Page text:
In 2020, Kendra was a healthcare worker on the frontlines of the COVID-19 pandemic, balancing three jobs in pulmonary care, mental health, and the nonprofit space. At a certain point, things became overwhelming, leading to compassion fatigue and burnout. “I was a workaholic basically,” Kendra later reflected. “Uncomfortable in my own head…I was overwhelmed, definitely stressed. It became not a pleasant work environment and I felt trapped. I didn’t have the belief in myself to move elsewhere, so I was like, ‘This is fine. I am fine.’
When her mother passed away after a two-year battle with cancer, the stress that had been building caught up with Kendra. “That put me into a rut and I was stuck,” she said. “The ultimate low.”
She was referred to HOPES through her primary care doctor for psychiatry support. She saw Dr. Brooks, who recommended, after a series of appointments, that Kendra seek an Intensive Outpatient Program (IOP).
“He told me I could use a break. Like you give breaks to other people, you need a break for yourself,” Kendra recalled. She began looking for a program but became discouraged when she couldn’t find one that would work with her schedule. But just as her hope waned, good news arrived in March 2022: HOPES opened its Bell Street Clinic and IOP, and Dr. Brooks gave her a referral.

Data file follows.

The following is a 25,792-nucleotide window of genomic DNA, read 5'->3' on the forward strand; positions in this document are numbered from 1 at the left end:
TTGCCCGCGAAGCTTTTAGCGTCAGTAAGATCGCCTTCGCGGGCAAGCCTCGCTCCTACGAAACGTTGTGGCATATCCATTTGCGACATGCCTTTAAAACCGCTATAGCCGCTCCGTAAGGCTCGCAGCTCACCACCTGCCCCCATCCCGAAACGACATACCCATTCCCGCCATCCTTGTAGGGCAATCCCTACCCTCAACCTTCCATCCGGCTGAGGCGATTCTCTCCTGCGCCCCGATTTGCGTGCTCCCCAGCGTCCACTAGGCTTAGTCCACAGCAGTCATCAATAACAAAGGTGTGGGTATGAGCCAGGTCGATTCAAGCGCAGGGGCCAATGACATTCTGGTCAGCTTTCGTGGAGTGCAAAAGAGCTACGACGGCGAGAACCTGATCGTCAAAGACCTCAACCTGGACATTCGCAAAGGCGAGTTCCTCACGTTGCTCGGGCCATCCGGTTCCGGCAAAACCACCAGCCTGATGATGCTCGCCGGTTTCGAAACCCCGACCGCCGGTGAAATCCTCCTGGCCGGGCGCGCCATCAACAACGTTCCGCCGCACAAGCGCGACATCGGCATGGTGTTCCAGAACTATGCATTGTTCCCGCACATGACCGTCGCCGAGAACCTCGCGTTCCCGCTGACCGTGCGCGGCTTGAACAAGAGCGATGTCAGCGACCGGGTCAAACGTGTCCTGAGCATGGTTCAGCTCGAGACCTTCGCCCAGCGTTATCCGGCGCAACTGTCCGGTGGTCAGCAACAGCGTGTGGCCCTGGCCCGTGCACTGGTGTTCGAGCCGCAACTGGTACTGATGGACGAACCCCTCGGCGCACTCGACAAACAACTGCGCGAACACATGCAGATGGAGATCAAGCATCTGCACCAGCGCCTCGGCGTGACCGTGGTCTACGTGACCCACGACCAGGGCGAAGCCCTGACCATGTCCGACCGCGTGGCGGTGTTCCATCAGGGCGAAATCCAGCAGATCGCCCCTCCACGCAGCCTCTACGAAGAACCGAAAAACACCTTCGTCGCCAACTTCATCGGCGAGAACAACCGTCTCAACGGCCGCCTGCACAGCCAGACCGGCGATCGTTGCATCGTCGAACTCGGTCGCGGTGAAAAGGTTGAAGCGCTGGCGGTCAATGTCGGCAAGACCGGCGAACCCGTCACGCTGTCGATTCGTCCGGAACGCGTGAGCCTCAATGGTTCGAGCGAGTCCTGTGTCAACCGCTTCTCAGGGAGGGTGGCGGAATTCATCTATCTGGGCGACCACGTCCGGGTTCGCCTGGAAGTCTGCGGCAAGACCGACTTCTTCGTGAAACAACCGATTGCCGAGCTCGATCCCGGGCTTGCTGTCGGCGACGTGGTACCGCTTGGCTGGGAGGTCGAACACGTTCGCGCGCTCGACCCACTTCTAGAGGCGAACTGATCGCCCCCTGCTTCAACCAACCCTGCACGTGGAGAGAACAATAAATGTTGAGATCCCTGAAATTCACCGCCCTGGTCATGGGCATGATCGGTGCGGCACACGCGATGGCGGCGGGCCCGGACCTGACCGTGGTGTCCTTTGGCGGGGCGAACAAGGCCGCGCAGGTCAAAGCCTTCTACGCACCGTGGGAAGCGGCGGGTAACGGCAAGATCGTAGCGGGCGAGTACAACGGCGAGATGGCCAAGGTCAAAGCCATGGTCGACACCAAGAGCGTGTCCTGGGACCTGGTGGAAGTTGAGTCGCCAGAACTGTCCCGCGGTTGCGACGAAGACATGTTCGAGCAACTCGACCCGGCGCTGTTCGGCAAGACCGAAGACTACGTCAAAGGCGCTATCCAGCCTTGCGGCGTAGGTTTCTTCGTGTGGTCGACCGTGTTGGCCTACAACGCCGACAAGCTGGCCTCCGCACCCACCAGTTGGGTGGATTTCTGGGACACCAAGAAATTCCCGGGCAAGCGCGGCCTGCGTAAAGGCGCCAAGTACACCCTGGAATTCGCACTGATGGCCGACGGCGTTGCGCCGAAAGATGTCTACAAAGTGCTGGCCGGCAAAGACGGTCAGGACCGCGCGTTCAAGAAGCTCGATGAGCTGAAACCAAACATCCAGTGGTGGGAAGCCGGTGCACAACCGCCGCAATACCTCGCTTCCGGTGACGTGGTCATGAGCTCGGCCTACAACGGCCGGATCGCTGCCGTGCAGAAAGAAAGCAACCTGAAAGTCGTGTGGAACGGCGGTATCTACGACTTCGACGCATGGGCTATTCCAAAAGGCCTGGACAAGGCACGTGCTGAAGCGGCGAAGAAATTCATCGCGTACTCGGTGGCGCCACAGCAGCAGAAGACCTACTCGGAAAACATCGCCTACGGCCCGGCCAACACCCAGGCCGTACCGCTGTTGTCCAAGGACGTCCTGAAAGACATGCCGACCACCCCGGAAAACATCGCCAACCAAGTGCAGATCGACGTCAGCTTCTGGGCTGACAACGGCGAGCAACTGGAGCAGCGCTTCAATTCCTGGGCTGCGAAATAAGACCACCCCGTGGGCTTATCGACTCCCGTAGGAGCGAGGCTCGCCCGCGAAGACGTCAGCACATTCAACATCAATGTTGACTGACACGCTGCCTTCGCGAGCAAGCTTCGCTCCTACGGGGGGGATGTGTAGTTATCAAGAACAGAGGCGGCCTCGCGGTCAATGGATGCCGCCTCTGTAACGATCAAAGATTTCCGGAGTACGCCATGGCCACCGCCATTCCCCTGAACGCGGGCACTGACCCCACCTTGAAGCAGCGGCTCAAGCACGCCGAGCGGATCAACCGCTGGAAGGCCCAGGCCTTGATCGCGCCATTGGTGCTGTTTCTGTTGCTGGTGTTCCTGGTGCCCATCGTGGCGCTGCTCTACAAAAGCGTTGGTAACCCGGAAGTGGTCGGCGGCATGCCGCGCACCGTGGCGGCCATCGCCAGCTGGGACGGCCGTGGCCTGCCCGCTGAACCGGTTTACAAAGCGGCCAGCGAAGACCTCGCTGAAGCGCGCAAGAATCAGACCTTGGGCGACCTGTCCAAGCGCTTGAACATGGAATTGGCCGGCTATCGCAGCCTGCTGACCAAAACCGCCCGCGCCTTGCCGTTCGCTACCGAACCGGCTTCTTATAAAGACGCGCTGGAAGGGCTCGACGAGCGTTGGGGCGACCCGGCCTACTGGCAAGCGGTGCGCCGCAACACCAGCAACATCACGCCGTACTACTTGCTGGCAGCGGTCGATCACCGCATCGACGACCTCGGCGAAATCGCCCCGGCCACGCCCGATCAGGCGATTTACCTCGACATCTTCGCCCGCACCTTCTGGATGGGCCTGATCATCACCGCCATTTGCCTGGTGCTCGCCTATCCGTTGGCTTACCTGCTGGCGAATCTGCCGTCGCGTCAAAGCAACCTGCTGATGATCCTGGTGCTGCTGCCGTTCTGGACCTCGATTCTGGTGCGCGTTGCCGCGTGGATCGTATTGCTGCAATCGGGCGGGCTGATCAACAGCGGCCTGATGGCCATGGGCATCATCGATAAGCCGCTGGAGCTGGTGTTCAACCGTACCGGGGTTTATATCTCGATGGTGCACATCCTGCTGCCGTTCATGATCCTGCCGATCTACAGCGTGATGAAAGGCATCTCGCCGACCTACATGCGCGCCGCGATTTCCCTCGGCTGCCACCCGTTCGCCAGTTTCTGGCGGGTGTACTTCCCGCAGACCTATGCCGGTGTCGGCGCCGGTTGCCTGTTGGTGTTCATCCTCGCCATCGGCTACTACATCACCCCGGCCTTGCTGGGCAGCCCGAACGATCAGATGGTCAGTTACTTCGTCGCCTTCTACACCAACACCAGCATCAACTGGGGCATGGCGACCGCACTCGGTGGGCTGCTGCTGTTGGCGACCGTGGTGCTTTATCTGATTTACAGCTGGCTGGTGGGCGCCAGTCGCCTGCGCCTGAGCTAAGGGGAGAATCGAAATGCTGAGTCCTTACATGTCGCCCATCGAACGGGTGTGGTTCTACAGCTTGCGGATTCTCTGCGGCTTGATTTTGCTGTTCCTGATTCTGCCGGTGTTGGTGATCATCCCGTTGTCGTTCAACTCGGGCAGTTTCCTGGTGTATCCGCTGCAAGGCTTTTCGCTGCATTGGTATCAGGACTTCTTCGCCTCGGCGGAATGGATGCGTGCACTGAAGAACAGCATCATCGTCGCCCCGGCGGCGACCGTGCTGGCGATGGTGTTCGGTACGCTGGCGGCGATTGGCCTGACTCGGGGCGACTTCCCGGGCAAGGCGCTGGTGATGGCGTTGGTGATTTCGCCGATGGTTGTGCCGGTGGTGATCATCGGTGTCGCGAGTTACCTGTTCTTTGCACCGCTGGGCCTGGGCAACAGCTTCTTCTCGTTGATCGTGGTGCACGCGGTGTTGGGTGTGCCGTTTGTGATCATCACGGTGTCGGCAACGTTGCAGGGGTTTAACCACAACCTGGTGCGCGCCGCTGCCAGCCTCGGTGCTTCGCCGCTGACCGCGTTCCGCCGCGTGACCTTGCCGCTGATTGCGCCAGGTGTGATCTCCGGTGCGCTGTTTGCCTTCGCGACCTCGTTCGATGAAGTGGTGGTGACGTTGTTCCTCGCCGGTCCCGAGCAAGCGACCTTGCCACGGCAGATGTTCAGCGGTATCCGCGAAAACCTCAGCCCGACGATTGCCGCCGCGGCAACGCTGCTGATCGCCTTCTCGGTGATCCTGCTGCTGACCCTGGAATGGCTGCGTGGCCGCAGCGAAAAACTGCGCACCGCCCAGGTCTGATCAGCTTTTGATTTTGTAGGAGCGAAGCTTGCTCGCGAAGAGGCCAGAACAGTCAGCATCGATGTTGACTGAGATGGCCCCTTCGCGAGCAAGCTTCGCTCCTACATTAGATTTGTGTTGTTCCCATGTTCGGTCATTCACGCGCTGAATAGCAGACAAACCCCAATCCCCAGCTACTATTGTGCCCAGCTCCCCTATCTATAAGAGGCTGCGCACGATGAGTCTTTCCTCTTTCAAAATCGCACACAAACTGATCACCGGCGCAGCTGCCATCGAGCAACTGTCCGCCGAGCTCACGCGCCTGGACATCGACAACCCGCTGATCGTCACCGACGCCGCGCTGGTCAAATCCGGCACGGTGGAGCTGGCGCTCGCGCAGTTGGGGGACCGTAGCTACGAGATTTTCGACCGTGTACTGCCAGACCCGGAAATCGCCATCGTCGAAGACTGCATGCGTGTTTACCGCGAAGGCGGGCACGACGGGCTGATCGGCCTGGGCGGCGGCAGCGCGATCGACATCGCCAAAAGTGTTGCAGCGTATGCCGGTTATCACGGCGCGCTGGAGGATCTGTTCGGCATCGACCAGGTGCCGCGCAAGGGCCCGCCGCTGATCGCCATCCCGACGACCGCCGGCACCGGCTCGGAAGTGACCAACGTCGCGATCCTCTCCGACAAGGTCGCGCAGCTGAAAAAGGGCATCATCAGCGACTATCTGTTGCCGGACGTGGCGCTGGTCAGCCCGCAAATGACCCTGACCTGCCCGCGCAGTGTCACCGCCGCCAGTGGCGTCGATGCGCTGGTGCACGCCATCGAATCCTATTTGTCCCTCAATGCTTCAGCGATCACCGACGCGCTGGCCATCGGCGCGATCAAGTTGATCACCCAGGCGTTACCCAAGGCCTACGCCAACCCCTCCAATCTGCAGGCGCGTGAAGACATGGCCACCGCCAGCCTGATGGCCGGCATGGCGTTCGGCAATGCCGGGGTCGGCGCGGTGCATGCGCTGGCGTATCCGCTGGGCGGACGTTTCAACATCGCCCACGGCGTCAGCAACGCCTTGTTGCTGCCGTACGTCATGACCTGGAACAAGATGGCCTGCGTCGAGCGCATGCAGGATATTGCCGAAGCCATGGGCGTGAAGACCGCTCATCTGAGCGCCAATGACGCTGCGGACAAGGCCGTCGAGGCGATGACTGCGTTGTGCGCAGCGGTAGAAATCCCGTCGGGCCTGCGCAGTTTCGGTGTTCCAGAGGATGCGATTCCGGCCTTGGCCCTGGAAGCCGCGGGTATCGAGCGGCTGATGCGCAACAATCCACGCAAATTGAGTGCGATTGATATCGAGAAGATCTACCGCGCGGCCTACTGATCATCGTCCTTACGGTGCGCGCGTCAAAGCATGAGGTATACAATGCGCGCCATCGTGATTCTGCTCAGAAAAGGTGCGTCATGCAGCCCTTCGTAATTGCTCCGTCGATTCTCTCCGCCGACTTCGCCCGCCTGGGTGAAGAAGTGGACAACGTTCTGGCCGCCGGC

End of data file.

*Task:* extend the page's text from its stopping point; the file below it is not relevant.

Powered by generous donor support, HOPES’ IOP helps patients address emotional issues, substance use, and trauma through individual therapy and group therapy. Kendra participated in a 10-week-long pilot class. “The whole program, they are all just amazing people,” she said of her experience. “I really, really liked how this IOP program had a spiritual aspect, but it wasn’t religious. I believe in something bigger and something greater. It was really affirming to have that part of the program.”
As a HOPES patient, Kendra received holistic treatment, from primary care and labs to psychiatric support.
Kendra connected with several members of her care team, including psychiatric registered nurse Mary. “I wouldn’t be where I am (now) without her,” Kendra said. She also had rave reviews for other staff members, including Chad, Yani, and Nick. “One of the big things that needs to be stressed is how much help and love they have to give,” she said. “The knowledge, the everything. Really, I haven’t experienced anywhere else.”
Halfway through the IOP, Kendra’s symptoms began to improve and she found the confidence to apply for a case management position. She got the job – and with it, a fresh start.
Kendra remembers missing the “old her” at her lowest point. Today, thanks to HOPES, she has that version of herself back – but with the tools she needs to thrive.